The American Revolution in North Carolina

Fort Johnston

July 18, 1775


Patriot Cdr:

Col. Robert Howe
British Cdr:

Capt. John Collett
Killed:

0
Killed:

0
Wounded:

0
Wounded:

0
Captured:

0
Captured:

0
Original County: 

Brunswick County
Present County:

Brunswick County

Located within the city limits of Southport, North Carolina, Fort Johnston is still a US Army Military Reservation consisting of a few buildings, and it serves as the headquarters and residence of the commander of the Sunny Point Military Ocean Terminal. Fort Johnston is one of the oldest active military installations in the United States; it has been maintained since the 1740s. It also has the distinction of being the smallest working military installation in the world.


Fort Johnston was built in the 1740s to protect Brunswick Town from Spanish incursions in the mid-eighteenth century. The fort was named after Royal Governor Gabriel Johnston.

In early 1775, local native Robert Howe began training the Brunswick County Militia, much to the dismay of Royal Governor Josiah Martin. As the growing rebellion heated up, Governor Martin fled from the governor's mansion in New Bern and initially sought refuge within the walls of Fort Johnston. When he learned of a planned Patriot attack on the fort, he then moved on board the British sloop of war Cruizer, just offshore of what is today modern Southport.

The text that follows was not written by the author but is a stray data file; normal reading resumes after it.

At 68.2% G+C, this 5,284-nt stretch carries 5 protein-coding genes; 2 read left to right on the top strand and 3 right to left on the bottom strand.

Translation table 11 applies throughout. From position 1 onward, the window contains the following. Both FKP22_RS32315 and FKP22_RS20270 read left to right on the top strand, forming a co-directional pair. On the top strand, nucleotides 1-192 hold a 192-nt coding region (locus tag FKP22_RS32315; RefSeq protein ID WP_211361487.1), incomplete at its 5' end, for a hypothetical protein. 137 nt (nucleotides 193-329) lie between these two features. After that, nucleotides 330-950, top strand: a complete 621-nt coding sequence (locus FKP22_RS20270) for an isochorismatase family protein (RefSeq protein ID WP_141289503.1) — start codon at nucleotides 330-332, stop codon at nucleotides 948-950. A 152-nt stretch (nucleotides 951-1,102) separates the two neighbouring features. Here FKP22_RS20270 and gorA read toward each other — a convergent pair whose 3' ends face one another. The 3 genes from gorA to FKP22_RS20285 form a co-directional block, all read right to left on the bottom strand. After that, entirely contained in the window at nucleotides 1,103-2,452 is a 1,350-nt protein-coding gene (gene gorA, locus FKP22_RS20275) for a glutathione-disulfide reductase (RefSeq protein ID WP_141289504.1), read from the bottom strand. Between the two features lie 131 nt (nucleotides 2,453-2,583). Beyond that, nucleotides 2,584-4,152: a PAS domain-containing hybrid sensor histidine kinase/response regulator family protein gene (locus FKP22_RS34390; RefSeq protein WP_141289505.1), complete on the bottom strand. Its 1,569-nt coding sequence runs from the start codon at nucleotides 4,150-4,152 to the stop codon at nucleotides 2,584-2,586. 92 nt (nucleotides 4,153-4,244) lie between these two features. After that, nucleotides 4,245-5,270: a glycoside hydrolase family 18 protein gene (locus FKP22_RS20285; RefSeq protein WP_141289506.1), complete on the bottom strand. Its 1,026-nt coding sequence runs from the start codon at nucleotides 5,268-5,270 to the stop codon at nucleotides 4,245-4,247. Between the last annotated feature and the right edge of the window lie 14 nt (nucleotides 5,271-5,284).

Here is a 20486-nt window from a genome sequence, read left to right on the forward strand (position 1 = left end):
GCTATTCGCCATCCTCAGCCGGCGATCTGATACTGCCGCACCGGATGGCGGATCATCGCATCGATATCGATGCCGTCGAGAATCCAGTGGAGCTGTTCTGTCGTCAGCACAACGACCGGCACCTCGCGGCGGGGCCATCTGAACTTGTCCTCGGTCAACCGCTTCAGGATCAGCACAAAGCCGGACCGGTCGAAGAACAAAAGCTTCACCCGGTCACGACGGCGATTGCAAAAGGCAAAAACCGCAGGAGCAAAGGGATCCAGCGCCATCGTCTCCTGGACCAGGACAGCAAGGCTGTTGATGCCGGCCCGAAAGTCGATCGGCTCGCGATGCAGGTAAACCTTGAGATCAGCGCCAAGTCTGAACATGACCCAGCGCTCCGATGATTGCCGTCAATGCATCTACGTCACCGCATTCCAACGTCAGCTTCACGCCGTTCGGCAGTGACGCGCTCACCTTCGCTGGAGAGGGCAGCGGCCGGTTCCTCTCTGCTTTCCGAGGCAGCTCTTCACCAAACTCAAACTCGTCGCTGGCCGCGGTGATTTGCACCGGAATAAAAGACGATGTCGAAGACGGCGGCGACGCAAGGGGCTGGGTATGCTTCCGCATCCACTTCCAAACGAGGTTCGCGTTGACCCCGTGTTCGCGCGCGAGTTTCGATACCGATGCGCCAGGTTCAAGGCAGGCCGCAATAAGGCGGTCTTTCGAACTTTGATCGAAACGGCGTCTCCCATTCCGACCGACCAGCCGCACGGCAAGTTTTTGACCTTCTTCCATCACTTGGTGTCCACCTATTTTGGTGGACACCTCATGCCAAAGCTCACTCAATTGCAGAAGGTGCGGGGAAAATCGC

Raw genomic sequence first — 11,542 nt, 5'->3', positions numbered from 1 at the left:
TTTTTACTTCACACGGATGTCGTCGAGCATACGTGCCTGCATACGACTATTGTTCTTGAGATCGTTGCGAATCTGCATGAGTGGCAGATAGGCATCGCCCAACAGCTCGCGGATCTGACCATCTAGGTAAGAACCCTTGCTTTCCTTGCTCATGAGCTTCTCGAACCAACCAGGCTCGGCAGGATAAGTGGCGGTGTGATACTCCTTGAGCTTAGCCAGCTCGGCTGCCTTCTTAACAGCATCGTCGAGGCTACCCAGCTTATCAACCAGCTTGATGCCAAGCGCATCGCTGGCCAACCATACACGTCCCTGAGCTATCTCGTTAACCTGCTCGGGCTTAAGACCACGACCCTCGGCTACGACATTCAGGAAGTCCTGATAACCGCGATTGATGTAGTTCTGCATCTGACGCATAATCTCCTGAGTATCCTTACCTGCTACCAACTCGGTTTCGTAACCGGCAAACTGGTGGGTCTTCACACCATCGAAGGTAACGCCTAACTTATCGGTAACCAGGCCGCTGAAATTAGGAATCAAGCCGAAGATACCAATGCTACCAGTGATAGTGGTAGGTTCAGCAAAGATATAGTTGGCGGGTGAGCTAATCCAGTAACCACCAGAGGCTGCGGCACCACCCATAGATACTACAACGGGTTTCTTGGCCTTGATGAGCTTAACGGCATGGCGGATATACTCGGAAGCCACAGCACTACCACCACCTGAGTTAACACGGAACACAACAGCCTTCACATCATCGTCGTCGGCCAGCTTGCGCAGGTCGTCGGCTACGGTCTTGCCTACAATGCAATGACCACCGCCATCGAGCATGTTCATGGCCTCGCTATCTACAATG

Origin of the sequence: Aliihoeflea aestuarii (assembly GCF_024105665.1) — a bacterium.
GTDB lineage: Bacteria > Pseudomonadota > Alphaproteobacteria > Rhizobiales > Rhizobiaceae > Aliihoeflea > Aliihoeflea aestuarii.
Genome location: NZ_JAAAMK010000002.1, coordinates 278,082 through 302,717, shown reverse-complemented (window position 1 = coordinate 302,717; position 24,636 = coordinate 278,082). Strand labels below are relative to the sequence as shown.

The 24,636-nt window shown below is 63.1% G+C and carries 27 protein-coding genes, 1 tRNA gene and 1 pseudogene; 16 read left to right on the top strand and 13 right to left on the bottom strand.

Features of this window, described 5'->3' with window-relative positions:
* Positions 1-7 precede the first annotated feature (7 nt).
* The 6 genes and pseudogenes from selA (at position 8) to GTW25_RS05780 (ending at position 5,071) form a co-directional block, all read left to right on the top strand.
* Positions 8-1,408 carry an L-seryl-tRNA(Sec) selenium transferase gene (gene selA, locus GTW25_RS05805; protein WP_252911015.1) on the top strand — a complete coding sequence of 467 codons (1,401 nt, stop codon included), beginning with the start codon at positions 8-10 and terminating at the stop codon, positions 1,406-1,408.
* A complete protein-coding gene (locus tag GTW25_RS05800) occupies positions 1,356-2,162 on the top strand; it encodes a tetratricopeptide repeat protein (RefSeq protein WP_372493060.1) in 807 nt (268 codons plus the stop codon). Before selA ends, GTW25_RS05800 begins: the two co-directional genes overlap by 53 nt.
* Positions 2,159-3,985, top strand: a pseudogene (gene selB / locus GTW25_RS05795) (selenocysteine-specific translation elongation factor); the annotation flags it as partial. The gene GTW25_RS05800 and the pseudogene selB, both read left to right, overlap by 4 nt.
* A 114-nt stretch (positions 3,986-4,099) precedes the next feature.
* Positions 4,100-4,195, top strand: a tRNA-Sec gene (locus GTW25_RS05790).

Governor Martin left Capt. John Collett in charge of the fort, but he told Martin that he would not be able to defend it with the few men he had. Governor Martin ordered the guns to be dismantled and moved to a position on the Cape Fear River that could be protected by the British sloop-of-war HMS Cruizer.

On the night of July 18th, Cornelius Harnett, Col. Robert Howe and his Brunswick County Regiment of Militia, along with Col. John Ashe and his New Hanover County Regiment of Militia, marched into the abandoned fort and burned it in full view of Royal Governor Josiah Martin aboard the HMS Cruizer. Five hundred men were observed inspecting the fort the next day, but the Patriots could not get to the heavy guns along the shore since they were within range of HMS Cruizer's guns.

Col. Robert Howe and his men remained at the fort for a short time but did not rebuild it. Capt. John Collett, no longer having a fort to command, sailed to Boston where he raised a company in the Royal Fencible American Regiment.

Known Patriot Participants

Known British/Loyalist Participants

Col. Robert Howe - Commanding Officer

Brunswick County Regiment of Militia, led by Col. Robert Howe, with an unknown number of men

New Hanover County Regiment of Militia, led by Col. John Ashe, with an unknown number of men

Cornelius Harnett, plus others unnamed

Total of about 500 Patriots

Capt. John Collett - Commanding Officer

Unknown number of men

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© 2009 - J.D. Lewis - PO Box 1188 - Little River, SC 29566 - All Rights Reserved